Reconciliation? One tool that Congress is likely to consider this year is budget reconciliation. Budget resolutions occasionally include reconciliation instructions, which direct one or more authorizing committees (e.g. the Agriculture Committee or the Transportation Committee, etc.) to cut spending to meet a certain deficit reduction target by a certain deadline. Under reconciliation, the authorizing committees are generally given wide flexibility to adjust any policies under their jurisdiction to get to the deficit-reduction target. They are also given the same target date to submit their product to the Budget Committees, and their bills come to the floor with a much greater degree of protection, and without the opportunity for a filibuster in the Senate.
The Republican majority in both the House and Senate is likely to use the budget resolution process, with or without reconciliation, to try to adjust federal spending, and possibly to reform the tax code. They will have to walk a careful line, however, if they plan to use the budget reconciliation process to send legislation to the President for his signature and face a possible veto threat. That dynamic will almost certainly mean very heavy White House involvement in any mega tax and spending deal.
Sequestration: In addition to budget reconciliation, Congress may or may not choose to repeal or modify automatic spending cuts, known as sequestration, as part of the budgeting process in 2015. Sequestration was passed as part of the Budget Control Act of 2011 and requires automatic, across-the-board spending cuts each year until 2024 (originally ending in 2021, but Congress twice extended sequestration).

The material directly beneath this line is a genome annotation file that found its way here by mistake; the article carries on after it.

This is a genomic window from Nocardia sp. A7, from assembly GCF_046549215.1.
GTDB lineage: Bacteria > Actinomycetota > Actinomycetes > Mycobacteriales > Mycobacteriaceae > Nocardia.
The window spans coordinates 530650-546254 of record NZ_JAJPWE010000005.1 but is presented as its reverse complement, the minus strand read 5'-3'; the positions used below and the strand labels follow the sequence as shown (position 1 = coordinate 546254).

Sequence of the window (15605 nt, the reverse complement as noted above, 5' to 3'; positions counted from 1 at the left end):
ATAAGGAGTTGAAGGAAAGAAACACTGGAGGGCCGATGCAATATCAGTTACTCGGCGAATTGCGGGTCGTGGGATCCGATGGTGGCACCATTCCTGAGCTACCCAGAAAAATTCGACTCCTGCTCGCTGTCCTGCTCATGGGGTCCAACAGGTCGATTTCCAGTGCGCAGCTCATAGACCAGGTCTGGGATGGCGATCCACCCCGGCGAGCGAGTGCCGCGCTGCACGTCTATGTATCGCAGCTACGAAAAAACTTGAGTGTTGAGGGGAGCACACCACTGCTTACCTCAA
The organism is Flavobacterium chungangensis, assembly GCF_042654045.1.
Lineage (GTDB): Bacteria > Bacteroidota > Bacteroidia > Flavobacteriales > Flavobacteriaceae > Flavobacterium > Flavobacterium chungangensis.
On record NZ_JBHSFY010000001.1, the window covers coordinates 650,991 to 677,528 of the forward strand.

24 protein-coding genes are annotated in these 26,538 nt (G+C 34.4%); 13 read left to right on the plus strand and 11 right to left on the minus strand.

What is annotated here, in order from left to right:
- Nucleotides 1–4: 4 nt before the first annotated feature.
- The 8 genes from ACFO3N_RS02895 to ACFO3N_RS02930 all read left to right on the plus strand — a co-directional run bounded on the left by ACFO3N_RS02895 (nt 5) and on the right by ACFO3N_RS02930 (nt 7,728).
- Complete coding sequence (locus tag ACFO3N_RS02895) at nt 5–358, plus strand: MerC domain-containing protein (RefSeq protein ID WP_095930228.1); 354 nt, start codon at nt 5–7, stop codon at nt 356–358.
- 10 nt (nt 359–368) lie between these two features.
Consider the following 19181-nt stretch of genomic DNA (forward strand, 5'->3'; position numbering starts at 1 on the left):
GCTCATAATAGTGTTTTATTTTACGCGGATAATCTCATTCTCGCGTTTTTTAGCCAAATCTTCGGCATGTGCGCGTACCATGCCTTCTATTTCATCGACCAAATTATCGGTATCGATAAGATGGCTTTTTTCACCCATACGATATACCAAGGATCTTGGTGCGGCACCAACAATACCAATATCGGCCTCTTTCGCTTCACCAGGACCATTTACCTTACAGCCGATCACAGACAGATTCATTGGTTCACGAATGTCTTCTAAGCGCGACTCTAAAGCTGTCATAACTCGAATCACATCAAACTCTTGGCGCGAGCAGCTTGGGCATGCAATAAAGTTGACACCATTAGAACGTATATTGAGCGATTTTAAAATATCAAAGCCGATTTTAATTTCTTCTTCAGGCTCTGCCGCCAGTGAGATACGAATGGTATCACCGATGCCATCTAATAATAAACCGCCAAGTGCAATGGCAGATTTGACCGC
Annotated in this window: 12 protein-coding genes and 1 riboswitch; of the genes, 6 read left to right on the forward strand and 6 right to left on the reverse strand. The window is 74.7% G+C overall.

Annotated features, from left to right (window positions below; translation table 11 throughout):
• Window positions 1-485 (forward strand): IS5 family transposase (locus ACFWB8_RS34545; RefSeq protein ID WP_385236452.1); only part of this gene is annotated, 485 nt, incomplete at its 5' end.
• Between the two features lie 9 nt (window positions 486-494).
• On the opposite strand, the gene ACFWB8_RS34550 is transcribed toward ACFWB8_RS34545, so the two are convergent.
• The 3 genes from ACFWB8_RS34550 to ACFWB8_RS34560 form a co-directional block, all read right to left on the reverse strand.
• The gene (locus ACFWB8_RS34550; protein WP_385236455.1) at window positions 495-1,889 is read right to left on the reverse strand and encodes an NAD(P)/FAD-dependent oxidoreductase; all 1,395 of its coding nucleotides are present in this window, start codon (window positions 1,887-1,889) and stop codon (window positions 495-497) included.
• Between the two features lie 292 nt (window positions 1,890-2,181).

In late 2013, Congress passed a joint budget resolution that eliminated sequestration cuts for some programs in FY 2014 and FY 2015. The full gamut of automatic cuts are set to resume in FY 2016, unless additional action is taken to forestall them. A number of key Republicans have said that they intend to keep sequestration in place. Others are anxious to increase the military spending cap, and still others want to adjust domestic social spending from what will otherwise be a significant cut.
NSAC strongly opposes sequestration. Like many in Congress, we see it as a careless and irresponsible meat-ax style deficit reduction tool that deserves to be eliminated and replaced with real legislating and real appropriating.
Debt Ceiling: At some point later in the year, Congress will need to act to raise the nation’s debt ceiling, which comes back into effect on March 15. The debt ceiling limits how much money the United State Government can borrow, and in the past, Republicans, Democrats, and the White House have battled over whether or not the ceiling should be suspended. The Treasury Department is expected to use existing authority to meet fiscal obligations for several months after March 15; once the debt limit suspension expires, however, some in Congress may demand spending cuts in exchange for raising the ceiling.
Appropriations and Policy Riders: Beginning in March, the various House and Senate appropriations subcommittees will hold hearings to consider the Obama Administration’s FY 2016 budget request. Then, once the budget resolution is dispensed with, subcommittees will begin to develop appropriations legislation for each issue area (agriculture, environment, education, etc) before bringing that legislation before the full Appropriations Committees, and the full House and Senate. It is common for the annual appropriations process to last right up until the end of the fiscal year (September 30), and not so infrequently, beyond the end of the fiscal year.